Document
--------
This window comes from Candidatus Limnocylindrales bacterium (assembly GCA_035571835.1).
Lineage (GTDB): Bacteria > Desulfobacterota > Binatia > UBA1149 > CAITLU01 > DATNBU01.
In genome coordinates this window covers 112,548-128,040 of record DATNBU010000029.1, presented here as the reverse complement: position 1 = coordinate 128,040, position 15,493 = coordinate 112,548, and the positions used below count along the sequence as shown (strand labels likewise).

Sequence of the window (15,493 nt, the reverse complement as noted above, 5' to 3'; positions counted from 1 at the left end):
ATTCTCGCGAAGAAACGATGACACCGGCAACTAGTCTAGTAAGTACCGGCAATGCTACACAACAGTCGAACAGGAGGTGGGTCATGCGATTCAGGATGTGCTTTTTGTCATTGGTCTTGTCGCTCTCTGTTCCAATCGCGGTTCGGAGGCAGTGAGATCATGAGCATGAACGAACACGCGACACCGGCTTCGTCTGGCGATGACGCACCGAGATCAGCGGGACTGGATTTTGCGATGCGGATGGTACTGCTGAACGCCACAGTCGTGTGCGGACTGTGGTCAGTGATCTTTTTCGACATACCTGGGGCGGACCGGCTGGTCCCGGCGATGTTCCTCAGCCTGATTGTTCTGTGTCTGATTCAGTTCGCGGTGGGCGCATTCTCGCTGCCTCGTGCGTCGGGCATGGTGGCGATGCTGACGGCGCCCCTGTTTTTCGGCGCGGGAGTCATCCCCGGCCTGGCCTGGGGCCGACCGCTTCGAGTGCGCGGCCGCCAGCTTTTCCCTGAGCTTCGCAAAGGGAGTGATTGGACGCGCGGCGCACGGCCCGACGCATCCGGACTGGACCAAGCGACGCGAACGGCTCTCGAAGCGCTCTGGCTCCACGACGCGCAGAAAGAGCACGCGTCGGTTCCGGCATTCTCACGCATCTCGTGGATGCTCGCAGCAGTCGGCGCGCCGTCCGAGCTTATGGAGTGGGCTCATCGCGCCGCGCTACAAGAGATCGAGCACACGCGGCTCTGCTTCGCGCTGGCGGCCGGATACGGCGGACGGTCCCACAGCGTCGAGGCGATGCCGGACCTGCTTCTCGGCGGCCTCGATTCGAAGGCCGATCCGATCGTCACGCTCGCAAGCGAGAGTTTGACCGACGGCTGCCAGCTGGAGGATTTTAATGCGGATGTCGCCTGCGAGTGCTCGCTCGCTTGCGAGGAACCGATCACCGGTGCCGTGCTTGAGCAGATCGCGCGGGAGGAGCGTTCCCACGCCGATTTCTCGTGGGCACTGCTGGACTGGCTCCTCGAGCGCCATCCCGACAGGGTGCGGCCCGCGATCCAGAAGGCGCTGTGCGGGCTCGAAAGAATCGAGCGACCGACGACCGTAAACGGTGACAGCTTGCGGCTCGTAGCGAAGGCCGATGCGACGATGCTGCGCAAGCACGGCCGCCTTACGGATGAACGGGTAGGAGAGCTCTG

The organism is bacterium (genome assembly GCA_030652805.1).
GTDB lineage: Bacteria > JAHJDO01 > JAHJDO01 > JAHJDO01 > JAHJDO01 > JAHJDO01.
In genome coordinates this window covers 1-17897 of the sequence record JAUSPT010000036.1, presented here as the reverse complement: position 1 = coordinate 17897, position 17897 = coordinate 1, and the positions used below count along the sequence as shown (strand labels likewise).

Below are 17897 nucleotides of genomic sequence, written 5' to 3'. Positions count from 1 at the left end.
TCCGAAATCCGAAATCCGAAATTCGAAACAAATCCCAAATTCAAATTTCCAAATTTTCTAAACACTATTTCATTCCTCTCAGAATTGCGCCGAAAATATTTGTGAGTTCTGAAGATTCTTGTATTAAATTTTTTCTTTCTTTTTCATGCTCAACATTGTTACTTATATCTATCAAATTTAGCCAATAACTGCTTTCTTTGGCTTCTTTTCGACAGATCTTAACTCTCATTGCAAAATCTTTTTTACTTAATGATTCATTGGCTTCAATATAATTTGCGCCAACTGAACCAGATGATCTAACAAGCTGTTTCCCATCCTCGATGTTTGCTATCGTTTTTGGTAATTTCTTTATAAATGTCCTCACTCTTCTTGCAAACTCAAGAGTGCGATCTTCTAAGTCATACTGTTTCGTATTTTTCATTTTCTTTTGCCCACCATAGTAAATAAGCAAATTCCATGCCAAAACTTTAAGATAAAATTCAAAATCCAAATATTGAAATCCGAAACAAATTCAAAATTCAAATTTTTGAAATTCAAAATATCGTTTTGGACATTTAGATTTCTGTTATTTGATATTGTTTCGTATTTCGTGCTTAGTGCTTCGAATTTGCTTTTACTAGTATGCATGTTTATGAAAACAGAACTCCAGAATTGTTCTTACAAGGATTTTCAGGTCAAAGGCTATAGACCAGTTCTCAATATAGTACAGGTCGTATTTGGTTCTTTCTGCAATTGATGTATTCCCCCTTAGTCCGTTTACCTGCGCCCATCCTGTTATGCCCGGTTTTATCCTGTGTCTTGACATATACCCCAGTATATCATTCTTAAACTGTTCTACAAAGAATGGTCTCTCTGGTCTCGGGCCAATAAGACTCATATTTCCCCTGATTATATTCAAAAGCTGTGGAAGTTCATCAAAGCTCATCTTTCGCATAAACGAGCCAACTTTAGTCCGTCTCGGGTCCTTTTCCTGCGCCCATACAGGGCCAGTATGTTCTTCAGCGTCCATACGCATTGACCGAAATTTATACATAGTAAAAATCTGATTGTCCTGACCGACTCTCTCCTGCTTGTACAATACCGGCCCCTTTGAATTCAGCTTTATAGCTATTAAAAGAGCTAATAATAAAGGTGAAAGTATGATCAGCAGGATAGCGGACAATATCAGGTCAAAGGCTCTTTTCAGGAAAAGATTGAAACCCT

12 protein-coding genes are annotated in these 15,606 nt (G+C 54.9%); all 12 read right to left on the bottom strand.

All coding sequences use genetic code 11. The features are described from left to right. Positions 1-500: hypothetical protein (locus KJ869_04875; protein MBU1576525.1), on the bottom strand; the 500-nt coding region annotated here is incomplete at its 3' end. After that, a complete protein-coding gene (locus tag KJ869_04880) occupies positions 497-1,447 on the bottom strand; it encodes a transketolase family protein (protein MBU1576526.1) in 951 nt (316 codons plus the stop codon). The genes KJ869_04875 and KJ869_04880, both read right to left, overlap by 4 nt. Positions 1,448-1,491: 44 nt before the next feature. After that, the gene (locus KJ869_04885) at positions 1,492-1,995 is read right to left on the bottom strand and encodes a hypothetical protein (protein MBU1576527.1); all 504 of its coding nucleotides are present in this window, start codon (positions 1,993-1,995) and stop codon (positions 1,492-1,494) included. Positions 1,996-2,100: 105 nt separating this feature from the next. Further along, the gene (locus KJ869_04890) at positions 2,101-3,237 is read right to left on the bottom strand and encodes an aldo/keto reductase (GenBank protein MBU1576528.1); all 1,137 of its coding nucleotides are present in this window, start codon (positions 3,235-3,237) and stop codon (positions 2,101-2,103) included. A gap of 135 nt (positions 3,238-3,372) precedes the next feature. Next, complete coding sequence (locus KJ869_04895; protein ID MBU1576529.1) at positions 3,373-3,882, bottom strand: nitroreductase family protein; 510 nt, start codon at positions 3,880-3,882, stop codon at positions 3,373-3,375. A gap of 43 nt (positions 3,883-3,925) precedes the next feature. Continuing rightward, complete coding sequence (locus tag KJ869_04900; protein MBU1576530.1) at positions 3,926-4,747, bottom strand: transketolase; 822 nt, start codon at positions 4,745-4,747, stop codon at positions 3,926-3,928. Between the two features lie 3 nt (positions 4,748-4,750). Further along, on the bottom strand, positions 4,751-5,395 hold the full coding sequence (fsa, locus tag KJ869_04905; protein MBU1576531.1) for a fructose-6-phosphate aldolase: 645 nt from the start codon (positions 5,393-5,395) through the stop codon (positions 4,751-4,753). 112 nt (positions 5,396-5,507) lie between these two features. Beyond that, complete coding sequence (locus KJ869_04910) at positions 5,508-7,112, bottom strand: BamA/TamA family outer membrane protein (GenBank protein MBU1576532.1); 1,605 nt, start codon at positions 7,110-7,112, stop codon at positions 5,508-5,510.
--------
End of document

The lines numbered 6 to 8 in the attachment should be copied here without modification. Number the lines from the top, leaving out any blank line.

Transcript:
The organism is bacterium (genome assembly GCA_030652805.1).
GTDB lineage: Bacteria > JAHJDO01 > JAHJDO01 > JAHJDO01 > JAHJDO01 > JAHJDO01.
In genome coordinates this window covers 1-17897 of the sequence record JAUSPT010000036.1, presented here as the reverse complement: position 1 = coordinate 17897, position 17897 = coordinate 1, and the positions used below count along the sequence as shown (strand labels likewise).